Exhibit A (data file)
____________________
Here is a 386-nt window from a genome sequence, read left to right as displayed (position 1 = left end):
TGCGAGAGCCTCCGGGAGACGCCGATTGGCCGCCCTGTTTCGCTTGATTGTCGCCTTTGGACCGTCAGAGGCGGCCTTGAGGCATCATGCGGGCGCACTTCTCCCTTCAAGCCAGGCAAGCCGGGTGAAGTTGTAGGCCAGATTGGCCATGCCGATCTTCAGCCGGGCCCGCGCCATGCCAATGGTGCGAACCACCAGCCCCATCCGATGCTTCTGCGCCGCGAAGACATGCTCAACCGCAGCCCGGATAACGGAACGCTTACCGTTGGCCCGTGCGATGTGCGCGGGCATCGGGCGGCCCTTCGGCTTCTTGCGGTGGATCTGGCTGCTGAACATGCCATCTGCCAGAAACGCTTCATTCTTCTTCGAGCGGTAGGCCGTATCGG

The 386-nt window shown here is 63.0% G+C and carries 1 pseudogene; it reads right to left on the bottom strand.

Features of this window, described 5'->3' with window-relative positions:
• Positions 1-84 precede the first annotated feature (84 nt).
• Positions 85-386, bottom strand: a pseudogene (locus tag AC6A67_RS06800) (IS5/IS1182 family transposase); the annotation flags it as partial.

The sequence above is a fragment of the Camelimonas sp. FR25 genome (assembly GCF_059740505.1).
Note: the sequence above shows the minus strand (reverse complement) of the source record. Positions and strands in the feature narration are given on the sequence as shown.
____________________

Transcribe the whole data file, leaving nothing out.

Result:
Here is a 386-nt window from a genome sequence, read left to right as displayed (position 1 = left end):
TGCGAGAGCCTCCGGGAGACGCCGATTGGCCGCCCTGTTTCGCTTGATTGTCGCCTTTGGACCGTCAGAGGCGGCCTTGAGGCATCATGCGGGCGCACTTCTCCCTTCAAGCCAGGCAAGCCGGGTGAAGTTGTAGGCCAGATTGGCCATGCCGATCTTCAGCCGGGCCCGCGCCATGCCAATGGTGCGAACCACCAGCCCCATCCGATGCTTCTGCGCCGCGAAGACATGCTCAACCGCAGCCCGGATAACGGAACGCTTACCGTTGGCCCGTGCGATGTGCGCGGGCATCGGGCGGCCCTTCGGCTTCTTGCGGTGGATCTGGCTGCTGAACATGCCATCTGCCAGAAACGCTTCATTCTTCTTCGAGCGGTAGGCCGTATCGG

The 386-nt window shown here is 63.0% G+C and carries 1 pseudogene; it reads right to left on the bottom strand.

Features of this window, described 5'->3' with window-relative positions:
• Positions 1-84 precede the first annotated feature (84 nt).
• Positions 85-386, bottom strand: a pseudogene (locus tag AC6A67_RS06800) (IS5/IS1182 family transposase); the annotation flags it as partial.

The sequence above is a fragment of the Camelimonas sp. FR25 genome (assembly GCF_059740505.1).
Note: the sequence above shows the minus strand (reverse complement) of the source record. Positions and strands in the feature narration are given on the sequence as shown.